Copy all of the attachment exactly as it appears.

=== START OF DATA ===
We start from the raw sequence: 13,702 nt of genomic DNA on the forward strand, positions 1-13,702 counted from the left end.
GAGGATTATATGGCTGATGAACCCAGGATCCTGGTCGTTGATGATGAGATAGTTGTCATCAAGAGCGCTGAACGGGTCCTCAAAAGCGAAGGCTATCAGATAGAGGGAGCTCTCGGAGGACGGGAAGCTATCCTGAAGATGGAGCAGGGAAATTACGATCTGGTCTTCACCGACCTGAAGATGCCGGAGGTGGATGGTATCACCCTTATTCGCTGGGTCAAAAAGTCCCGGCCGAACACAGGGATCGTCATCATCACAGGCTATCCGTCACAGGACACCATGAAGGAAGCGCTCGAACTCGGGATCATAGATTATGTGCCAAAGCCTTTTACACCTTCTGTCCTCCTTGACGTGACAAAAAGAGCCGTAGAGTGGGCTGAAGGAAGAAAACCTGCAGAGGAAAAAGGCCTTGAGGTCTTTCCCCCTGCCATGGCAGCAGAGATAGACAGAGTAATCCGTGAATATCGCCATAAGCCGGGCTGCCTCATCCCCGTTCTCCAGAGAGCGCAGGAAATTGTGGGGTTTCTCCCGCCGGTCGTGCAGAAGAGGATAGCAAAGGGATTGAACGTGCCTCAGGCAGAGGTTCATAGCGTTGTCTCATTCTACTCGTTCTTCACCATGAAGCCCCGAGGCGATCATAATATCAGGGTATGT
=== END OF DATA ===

We start from the raw sequence: 13,702 nt of genomic DNA on the forward strand, positions 1-13,702 counted from the left end.
GAGGATTATATGGCTGATGAACCCAGGATCCTGGTCGTTGATGATGAGATAGTTGTCATCAAGAGCGCTGAACGGGTCCTCAAAAGCGAAGGCTATCAGATAGAGGGAGCTCTCGGAGGACGGGAAGCTATCCTGAAGATGGAGCAGGGAAATTACGATCTGGTCTTCACCGACCTGAAGATGCCGGAGGTGGATGGTATCACCCTTATTCGCTGGGTCAAAAAGTCCCGGCCGAACACAGGGATCGTCATCATCACAGGCTATCCGTCACAGGACACCATGAAGGAAGCGCTCGAACTCGGGATCATAGATTATGTGCCAAAGCCTTTTACACCTTCTGTCCTCCTTGACGTGACAAAAAGAGCCGTAGAGTGGGCTGAAGGAAGAAAACCTGCAGAGGAAAAAGGCCTTGAGGTCTTTCCCCCTGCCATGGCAGCAGAGATAGACAGAGTAATCCGTGAATATCGCCATAAGCCGGGCTGCCTCATCCCCGTTCTCCAGAGAGCGCAGGAAATTGTGGGGTTTCTCCCGCCGGTCGTGCAGAAGAGGATAGCAAAGGGATTGAACGTGCCTCAGGCAGAGGTTCATAGCGTTGTCTCATTCTACTCGTTCTTCACCATGAAGCCCCGAGGCGATCATAATATCAGGGTATGT